Reduplication revisited: Functions, constraints, repairs, and clinical implications

Harriet B. Klein

Research output: Contribution to journalArticlepeer-review


This case study considers the phonological forms of early lexical items produced by 1 normally developing boy, from 19 to 22 months of age, who began to produce all monosyllabic words as bisyllabic. In order to link this empirical data (the apparent creation of increased complexity) with universal tendencies (motivated by the reduction of complexity), the functions of reduplication were revisited. Phonological processes (i.e., reduplication and final consonant deletion) are viewed as repairs motivated by 2 interacting constraints (i.e., constraints on monosyllabic words and on word-final consonants). These longitudinal case study data provide further evidence for a relationship between final consonant deletion and reduplication. A possible treatment approach for similar patterns demonstrated clinically is recommended.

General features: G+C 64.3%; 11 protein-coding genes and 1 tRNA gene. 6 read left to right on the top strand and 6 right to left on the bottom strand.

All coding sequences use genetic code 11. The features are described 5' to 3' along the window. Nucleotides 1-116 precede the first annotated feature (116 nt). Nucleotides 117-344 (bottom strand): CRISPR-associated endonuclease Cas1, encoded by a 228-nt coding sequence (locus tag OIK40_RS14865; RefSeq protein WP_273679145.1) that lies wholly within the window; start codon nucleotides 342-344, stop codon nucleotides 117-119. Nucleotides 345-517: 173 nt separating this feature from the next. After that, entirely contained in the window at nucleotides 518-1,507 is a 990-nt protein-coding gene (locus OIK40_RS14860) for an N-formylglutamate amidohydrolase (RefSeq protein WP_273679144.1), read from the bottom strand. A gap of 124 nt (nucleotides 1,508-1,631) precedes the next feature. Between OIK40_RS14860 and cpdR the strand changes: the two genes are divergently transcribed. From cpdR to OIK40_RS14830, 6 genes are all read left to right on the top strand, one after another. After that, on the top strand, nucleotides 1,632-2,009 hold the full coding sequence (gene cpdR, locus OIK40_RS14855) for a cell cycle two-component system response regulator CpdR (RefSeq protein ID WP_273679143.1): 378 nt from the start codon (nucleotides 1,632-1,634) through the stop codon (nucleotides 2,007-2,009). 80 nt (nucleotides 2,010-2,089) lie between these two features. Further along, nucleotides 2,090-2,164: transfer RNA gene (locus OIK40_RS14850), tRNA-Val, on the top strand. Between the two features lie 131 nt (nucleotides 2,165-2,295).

Original languageEnglish (US)
Pages (from-to)71-83
Number of pages13
JournalAmerican journal of speech-language pathology
Issue number1
StatePublished - Feb 2005


  • Phonological constraints
  • Phonological development
  • Prosodic forms
  • Reduplication

ASJC Scopus subject areas

  • Otorhinolaryngology
  • Developmental and Educational Psychology
  • Linguistics and Language
  • Speech and Hearing


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